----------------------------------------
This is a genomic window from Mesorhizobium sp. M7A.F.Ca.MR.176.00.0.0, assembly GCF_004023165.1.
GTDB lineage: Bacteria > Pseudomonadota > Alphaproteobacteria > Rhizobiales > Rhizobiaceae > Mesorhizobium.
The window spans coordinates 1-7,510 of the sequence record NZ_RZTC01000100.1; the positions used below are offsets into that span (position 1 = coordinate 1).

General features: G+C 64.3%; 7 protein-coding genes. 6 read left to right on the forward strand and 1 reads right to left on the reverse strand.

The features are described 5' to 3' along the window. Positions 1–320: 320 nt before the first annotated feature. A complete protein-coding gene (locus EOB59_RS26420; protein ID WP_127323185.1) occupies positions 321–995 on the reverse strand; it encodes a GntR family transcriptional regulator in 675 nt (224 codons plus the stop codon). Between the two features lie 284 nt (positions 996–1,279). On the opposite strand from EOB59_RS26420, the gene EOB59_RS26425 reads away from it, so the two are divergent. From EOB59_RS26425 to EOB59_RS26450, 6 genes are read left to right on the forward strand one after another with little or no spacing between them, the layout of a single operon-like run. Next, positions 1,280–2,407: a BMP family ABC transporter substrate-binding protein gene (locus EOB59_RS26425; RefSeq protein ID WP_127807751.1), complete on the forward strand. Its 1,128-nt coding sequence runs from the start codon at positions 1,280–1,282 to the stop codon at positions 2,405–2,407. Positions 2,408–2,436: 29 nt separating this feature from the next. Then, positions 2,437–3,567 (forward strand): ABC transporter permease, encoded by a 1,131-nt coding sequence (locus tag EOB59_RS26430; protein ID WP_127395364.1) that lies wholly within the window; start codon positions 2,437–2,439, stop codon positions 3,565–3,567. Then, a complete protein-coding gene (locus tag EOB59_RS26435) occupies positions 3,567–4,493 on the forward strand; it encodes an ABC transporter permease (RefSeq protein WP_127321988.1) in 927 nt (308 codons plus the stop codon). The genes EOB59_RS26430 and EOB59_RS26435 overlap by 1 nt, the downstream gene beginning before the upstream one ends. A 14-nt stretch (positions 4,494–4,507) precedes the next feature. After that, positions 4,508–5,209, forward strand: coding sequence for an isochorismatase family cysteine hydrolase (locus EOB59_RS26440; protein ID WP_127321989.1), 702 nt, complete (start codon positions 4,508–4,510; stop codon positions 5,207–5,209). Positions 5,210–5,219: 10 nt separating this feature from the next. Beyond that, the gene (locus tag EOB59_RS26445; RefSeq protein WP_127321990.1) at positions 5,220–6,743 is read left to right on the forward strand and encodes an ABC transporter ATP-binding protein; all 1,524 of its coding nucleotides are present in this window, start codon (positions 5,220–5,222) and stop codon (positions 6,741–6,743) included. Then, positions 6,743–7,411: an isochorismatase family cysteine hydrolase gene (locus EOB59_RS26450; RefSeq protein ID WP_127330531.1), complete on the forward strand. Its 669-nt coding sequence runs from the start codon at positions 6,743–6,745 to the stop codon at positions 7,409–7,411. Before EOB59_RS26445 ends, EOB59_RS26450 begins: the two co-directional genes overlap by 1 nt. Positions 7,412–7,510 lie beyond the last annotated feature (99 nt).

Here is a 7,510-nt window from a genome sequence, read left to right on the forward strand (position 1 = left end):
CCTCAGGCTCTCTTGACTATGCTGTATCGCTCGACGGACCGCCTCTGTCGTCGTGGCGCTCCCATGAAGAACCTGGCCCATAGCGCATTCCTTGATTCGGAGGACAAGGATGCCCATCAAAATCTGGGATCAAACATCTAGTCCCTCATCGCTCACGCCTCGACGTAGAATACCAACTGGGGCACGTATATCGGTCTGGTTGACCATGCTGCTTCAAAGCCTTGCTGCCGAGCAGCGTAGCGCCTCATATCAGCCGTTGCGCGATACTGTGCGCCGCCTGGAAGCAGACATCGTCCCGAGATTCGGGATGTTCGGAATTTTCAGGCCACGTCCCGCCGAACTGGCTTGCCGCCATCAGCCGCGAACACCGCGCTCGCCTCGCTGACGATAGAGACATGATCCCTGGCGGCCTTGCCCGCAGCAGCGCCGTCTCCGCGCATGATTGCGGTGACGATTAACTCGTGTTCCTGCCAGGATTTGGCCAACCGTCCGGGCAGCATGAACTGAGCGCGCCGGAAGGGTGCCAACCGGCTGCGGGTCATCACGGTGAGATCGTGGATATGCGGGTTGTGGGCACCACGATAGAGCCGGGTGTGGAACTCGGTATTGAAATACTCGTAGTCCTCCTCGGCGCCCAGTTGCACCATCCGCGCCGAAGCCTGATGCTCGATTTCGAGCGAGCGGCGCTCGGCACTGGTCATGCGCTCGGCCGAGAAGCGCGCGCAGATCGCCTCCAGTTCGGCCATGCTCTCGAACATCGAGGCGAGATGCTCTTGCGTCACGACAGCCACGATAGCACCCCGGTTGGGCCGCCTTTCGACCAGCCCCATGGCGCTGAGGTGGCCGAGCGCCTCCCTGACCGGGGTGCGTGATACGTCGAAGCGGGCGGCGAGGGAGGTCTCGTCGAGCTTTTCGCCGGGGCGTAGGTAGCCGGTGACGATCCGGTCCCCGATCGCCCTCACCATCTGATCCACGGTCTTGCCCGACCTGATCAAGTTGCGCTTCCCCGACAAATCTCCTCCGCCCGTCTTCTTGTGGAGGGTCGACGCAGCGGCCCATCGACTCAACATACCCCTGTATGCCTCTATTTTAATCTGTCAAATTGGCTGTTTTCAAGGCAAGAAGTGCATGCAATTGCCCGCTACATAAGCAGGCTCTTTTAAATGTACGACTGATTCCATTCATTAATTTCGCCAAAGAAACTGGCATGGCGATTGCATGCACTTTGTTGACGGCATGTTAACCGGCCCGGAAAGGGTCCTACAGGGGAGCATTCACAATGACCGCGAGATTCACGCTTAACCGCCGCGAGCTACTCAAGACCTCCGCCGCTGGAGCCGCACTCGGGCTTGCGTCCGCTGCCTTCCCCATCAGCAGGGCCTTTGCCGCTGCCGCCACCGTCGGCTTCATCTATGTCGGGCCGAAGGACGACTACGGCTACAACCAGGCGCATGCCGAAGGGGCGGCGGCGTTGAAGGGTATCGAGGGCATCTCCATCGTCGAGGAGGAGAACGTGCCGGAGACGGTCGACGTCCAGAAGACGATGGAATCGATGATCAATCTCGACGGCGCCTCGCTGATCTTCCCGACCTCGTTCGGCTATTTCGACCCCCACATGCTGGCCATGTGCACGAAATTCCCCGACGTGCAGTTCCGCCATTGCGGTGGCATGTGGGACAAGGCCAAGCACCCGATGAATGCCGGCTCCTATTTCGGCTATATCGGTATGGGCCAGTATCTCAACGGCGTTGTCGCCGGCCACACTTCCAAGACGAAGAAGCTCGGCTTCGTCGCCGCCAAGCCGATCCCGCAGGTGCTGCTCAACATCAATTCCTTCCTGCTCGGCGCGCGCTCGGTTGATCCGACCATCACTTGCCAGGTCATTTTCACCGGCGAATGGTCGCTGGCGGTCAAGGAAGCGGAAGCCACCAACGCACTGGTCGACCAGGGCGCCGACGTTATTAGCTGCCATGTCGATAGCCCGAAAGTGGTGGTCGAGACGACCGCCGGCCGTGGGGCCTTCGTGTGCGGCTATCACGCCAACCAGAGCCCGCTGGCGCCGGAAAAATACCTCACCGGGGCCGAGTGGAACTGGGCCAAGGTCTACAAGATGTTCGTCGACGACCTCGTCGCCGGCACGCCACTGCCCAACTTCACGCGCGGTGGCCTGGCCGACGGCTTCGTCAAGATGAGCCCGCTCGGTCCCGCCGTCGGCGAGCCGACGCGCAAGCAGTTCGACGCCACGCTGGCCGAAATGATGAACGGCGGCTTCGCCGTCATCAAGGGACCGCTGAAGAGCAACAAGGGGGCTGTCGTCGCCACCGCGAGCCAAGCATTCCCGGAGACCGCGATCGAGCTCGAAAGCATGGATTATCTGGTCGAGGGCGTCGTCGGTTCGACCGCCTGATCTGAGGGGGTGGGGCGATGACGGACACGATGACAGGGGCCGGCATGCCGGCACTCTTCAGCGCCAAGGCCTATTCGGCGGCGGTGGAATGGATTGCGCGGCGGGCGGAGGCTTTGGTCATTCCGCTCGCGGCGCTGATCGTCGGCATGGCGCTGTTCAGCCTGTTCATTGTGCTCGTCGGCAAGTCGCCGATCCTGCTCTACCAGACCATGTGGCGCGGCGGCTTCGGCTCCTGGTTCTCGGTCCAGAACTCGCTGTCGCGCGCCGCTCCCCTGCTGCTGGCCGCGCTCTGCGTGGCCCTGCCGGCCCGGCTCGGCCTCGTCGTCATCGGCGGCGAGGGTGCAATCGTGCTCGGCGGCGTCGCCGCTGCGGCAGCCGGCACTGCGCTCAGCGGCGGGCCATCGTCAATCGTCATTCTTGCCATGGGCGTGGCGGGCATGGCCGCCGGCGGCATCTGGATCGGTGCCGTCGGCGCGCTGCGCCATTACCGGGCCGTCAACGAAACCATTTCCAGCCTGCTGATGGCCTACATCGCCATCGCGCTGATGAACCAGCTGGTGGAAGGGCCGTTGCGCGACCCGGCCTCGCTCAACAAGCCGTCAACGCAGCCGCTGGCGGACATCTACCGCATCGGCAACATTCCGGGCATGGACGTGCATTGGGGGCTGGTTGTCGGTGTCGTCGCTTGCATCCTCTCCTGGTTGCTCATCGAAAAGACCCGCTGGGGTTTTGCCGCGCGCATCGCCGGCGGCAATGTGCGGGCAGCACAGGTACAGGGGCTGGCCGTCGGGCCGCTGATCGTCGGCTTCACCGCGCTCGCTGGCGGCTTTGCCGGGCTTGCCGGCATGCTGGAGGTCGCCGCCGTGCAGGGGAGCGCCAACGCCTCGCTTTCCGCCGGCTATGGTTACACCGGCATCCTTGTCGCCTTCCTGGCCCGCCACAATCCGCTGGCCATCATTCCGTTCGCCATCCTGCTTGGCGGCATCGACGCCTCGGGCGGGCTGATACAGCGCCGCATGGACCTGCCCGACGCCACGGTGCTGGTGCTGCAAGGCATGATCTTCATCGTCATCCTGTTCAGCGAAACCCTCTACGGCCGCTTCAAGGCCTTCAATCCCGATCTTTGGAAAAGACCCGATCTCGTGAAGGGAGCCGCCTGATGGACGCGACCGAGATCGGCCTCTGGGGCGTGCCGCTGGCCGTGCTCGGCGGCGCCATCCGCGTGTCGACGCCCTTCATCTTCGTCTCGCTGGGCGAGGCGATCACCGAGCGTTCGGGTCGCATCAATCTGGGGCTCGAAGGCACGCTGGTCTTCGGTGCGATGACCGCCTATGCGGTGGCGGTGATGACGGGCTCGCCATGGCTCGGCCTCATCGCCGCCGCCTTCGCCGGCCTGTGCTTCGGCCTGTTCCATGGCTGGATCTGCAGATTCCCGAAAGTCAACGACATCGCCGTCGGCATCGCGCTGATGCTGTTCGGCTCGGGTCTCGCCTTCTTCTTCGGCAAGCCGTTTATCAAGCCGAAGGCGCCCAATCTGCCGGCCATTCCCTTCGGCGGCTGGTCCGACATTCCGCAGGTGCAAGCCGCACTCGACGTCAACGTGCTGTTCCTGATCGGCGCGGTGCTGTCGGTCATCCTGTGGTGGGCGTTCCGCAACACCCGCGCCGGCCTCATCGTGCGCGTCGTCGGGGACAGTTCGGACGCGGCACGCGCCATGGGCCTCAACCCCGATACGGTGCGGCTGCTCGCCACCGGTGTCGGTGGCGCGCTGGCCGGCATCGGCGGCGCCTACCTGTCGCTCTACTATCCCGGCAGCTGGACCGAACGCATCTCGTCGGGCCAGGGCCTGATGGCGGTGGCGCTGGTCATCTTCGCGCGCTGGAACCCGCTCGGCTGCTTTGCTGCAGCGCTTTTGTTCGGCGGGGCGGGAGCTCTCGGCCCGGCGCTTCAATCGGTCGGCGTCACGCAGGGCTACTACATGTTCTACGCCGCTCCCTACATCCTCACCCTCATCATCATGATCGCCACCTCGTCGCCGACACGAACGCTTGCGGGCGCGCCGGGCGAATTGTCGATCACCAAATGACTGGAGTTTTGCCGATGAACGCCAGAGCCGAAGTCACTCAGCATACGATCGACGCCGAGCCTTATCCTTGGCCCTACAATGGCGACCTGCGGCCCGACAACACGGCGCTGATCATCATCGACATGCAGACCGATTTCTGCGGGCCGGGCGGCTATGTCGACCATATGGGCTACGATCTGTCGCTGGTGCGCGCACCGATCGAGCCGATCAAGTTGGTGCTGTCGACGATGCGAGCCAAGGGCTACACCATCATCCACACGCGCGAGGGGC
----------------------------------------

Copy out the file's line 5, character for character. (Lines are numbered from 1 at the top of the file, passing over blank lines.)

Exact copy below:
The features are described 5' to 3' along the window. Positions 1–320: 320 nt before the first annotated feature. A complete protein-coding gene (locus EOB59_RS26420; protein ID WP_127323185.1) occupies positions 321–995 on the reverse strand; it encodes a GntR family transcriptional regulator in 675 nt (224 codons plus the stop codon). Between the two features lie 284 nt (positions 996–1,279). On the opposite strand from EOB59_RS26420, the gene EOB59_RS26425 reads away from it, so the two are divergent. From EOB59_RS26425 to EOB59_RS26450, 6 genes are read left to right on the forward strand one after another with little or no spacing between them, the layout of a single operon-like run. Next, positions 1,280–2,407: a BMP family ABC transporter substrate-binding protein gene (locus EOB59_RS26425; RefSeq protein ID WP_127807751.1), complete on the forward strand. Its 1,128-nt coding sequence runs from the start codon at positions 1,280–1,282 to the stop codon at positions 2,405–2,407. Positions 2,408–2,436: 29 nt separating this feature from the next. Then, positions 2,437–3,567 (forward strand): ABC transporter permease, encoded by a 1,131-nt coding sequence (locus tag EOB59_RS26430; protein ID WP_127395364.1) that lies wholly within the window; start codon positions 2,437–2,439, stop codon positions 3,565–3,567. Then, a complete protein-coding gene (locus tag EOB59_RS26435) occupies positions 3,567–4,493 on the forward strand; it encodes an ABC transporter permease (RefSeq protein WP_127321988.1) in 927 nt (308 codons plus the stop codon). The genes EOB59_RS26430 and EOB59_RS26435 overlap by 1 nt, the downstream gene beginning before the upstream one ends. A 14-nt stretch (positions 4,494–4,507) precedes the next feature. After that, positions 4,508–5,209, forward strand: coding sequence for an isochorismatase family cysteine hydrolase (locus EOB59_RS26440; protein ID WP_127321989.1), 702 nt, complete (start codon positions 4,508–4,510; stop codon positions 5,207–5,209). Positions 5,210–5,219: 10 nt separating this feature from the next. Beyond that, the gene (locus tag EOB59_RS26445; RefSeq protein WP_127321990.1) at positions 5,220–6,743 is read left to right on the forward strand and encodes an ABC transporter ATP-binding protein; all 1,524 of its coding nucleotides are present in this window, start codon (positions 5,220–5,222) and stop codon (positions 6,741–6,743) included. Then, positions 6,743–7,411: an isochorismatase family cysteine hydrolase gene (locus EOB59_RS26450; RefSeq protein ID WP_127330531.1), complete on the forward strand. Its 669-nt coding sequence runs from the start codon at positions 6,743–6,745 to the stop codon at positions 7,409–7,411. Before EOB59_RS26445 ends, EOB59_RS26450 begins: the two co-directional genes overlap by 1 nt. Positions 7,412–7,510 lie beyond the last annotated feature (99 nt).